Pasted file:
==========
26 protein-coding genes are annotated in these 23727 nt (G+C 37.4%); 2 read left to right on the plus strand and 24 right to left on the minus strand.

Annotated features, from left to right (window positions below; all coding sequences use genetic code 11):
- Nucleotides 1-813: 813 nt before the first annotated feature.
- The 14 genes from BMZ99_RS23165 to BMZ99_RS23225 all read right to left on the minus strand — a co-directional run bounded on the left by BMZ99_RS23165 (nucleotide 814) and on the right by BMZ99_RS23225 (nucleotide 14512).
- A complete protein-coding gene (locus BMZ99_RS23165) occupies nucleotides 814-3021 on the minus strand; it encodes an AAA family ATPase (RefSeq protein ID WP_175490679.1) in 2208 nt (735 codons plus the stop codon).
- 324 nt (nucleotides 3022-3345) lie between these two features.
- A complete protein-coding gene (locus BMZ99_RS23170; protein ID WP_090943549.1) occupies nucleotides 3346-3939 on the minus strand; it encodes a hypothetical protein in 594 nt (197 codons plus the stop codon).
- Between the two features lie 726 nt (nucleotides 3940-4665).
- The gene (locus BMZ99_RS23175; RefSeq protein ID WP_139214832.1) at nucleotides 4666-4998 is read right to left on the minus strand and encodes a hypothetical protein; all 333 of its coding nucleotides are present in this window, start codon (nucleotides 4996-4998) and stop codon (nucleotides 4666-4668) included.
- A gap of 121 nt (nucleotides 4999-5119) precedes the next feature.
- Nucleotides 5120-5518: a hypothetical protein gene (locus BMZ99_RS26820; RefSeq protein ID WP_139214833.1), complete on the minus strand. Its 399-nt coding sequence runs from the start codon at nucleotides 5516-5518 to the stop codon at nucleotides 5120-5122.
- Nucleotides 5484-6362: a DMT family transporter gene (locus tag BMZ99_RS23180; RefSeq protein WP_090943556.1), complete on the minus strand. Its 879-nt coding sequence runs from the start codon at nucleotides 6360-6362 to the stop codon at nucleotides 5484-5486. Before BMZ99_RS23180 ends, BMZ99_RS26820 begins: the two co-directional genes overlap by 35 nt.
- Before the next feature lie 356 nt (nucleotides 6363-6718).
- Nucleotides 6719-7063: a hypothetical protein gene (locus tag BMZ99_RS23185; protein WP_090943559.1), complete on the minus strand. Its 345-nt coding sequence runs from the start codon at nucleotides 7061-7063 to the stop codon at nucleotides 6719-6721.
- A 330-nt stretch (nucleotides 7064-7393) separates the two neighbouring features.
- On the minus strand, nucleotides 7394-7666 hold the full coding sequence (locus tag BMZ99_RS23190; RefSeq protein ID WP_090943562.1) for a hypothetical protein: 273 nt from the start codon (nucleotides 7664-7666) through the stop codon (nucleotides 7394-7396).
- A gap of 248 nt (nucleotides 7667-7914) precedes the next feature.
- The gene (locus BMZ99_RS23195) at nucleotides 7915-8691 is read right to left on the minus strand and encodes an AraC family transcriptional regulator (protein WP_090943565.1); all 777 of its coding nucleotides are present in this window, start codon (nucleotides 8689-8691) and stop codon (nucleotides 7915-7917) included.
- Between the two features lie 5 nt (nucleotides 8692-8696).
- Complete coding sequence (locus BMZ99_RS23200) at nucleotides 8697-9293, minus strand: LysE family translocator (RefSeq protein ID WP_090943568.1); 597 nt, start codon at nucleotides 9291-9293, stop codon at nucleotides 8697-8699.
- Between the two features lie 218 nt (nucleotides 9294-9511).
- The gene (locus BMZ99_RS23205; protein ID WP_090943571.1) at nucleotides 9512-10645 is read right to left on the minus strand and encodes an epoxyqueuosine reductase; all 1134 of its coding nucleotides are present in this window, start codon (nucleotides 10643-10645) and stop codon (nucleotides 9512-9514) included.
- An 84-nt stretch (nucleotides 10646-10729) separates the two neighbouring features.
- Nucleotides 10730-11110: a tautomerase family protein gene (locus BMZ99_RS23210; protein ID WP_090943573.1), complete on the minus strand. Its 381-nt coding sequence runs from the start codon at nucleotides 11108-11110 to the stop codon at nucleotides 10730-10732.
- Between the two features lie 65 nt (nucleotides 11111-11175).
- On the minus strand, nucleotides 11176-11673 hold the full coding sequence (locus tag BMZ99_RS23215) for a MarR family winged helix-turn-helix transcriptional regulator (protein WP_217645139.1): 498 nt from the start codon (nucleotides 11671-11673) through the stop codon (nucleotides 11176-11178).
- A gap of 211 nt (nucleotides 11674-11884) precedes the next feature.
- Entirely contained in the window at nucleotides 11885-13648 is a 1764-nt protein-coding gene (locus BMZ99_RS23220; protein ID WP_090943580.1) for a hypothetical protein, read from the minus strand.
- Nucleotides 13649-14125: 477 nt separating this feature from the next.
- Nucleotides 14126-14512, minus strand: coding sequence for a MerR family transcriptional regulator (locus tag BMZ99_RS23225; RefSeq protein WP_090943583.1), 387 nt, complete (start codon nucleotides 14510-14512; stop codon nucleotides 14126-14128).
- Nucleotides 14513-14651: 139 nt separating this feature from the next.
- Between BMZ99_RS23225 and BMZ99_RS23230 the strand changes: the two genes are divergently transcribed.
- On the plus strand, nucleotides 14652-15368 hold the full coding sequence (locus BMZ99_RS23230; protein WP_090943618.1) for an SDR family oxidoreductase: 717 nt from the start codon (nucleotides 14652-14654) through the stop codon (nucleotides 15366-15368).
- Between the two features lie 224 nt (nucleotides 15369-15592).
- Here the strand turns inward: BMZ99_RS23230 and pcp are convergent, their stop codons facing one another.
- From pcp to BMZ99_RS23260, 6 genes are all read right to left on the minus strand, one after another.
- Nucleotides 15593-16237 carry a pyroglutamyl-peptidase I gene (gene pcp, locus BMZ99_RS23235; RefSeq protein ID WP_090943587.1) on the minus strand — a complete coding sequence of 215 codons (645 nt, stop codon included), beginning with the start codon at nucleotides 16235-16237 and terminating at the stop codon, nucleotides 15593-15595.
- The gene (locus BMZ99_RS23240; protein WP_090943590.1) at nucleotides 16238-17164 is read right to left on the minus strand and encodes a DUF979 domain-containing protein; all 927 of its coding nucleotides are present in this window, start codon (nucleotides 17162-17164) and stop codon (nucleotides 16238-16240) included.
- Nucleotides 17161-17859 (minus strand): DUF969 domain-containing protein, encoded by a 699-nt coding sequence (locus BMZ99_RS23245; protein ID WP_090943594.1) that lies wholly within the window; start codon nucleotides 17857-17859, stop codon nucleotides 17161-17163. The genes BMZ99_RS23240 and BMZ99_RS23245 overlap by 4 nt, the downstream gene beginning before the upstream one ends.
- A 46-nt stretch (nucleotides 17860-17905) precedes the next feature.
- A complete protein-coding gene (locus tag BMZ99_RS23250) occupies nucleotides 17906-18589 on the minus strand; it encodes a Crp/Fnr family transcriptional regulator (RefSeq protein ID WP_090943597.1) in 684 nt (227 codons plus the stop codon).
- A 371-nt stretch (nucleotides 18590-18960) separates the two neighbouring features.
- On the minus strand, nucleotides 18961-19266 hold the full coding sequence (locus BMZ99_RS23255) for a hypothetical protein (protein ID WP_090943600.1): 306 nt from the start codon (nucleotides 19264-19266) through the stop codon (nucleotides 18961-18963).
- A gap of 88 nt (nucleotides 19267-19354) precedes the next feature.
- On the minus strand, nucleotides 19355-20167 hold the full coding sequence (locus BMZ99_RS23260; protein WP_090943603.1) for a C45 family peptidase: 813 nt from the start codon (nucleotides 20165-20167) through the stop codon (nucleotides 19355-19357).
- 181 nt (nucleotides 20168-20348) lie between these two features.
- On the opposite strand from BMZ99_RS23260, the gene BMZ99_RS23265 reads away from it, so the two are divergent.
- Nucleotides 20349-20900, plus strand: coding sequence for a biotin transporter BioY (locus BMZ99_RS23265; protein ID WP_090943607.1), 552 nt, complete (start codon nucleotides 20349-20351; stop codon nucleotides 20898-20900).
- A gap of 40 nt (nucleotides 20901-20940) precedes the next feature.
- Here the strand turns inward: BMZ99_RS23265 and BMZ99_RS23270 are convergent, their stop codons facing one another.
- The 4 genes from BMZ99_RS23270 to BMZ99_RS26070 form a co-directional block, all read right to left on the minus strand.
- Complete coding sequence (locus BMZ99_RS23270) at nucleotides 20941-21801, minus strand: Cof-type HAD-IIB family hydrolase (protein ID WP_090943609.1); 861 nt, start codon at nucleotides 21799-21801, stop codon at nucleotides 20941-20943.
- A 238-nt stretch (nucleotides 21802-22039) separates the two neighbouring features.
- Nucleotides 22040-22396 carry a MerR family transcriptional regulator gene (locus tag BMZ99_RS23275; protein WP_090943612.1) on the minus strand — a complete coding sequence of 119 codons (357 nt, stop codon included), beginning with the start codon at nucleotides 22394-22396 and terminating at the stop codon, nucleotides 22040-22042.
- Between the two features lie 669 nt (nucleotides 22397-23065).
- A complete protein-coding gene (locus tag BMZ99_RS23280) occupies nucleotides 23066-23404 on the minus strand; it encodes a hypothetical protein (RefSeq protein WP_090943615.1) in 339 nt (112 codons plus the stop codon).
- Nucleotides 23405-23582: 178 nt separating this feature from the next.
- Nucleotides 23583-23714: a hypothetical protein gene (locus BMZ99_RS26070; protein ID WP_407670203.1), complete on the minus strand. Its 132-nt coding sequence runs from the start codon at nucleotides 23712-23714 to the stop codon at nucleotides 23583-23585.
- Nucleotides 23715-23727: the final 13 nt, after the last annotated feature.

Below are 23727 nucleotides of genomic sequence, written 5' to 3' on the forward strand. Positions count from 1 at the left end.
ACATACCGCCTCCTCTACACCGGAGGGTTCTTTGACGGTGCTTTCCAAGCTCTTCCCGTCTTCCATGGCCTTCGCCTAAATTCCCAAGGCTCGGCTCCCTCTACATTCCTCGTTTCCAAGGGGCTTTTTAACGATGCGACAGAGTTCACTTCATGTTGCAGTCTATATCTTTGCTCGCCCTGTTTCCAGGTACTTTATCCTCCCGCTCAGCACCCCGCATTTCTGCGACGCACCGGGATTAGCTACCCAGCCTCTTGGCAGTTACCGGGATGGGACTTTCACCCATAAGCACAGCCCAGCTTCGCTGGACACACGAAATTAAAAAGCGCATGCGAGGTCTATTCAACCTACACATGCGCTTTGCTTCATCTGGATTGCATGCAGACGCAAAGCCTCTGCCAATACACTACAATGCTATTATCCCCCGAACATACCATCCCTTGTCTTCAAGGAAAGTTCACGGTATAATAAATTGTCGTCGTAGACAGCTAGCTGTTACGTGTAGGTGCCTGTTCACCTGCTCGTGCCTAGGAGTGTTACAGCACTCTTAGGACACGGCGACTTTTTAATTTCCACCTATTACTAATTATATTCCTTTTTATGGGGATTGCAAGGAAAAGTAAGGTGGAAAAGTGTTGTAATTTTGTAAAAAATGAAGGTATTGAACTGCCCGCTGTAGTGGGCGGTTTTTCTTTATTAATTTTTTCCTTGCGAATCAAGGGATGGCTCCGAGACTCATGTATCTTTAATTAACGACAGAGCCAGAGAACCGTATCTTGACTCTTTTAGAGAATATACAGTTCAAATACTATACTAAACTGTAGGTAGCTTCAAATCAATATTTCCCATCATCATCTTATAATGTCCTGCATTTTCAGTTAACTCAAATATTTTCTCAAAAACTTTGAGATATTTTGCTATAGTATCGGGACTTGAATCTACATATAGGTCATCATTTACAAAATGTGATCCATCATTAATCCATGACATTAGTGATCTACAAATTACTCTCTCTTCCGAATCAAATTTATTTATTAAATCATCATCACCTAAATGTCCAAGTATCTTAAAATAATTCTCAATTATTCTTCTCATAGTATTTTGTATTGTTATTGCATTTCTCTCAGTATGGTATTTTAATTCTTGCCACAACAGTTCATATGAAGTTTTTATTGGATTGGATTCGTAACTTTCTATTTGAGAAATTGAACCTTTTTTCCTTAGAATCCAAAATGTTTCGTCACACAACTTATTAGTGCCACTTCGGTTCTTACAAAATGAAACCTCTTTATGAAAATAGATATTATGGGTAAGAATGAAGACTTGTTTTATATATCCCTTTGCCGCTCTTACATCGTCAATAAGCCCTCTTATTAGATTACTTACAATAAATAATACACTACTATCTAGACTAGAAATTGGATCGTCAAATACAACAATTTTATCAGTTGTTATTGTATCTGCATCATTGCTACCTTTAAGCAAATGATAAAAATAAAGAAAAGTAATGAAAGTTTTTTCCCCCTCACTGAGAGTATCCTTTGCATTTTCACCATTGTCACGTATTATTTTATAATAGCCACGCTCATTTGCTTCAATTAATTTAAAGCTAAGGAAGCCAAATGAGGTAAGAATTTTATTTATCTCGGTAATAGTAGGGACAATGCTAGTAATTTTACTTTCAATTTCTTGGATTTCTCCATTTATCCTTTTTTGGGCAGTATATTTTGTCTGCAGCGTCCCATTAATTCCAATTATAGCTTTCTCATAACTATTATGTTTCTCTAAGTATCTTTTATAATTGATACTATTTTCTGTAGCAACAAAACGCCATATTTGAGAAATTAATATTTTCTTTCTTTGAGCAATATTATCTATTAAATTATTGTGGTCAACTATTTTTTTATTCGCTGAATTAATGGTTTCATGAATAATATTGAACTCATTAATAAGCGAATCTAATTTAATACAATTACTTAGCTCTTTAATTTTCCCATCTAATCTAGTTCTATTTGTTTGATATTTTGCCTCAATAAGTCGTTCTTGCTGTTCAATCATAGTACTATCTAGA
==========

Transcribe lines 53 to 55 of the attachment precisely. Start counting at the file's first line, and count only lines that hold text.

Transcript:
- A 238-nt stretch (nucleotides 21802-22039) separates the two neighbouring features.
- Nucleotides 22040-22396 carry a MerR family transcriptional regulator gene (locus tag BMZ99_RS23275; protein WP_090943612.1) on the minus strand — a complete coding sequence of 119 codons (357 nt, stop codon included), beginning with the start codon at nucleotides 22394-22396 and terminating at the stop codon, nucleotides 22040-22042.
- Between the two features lie 669 nt (nucleotides 22397-23065).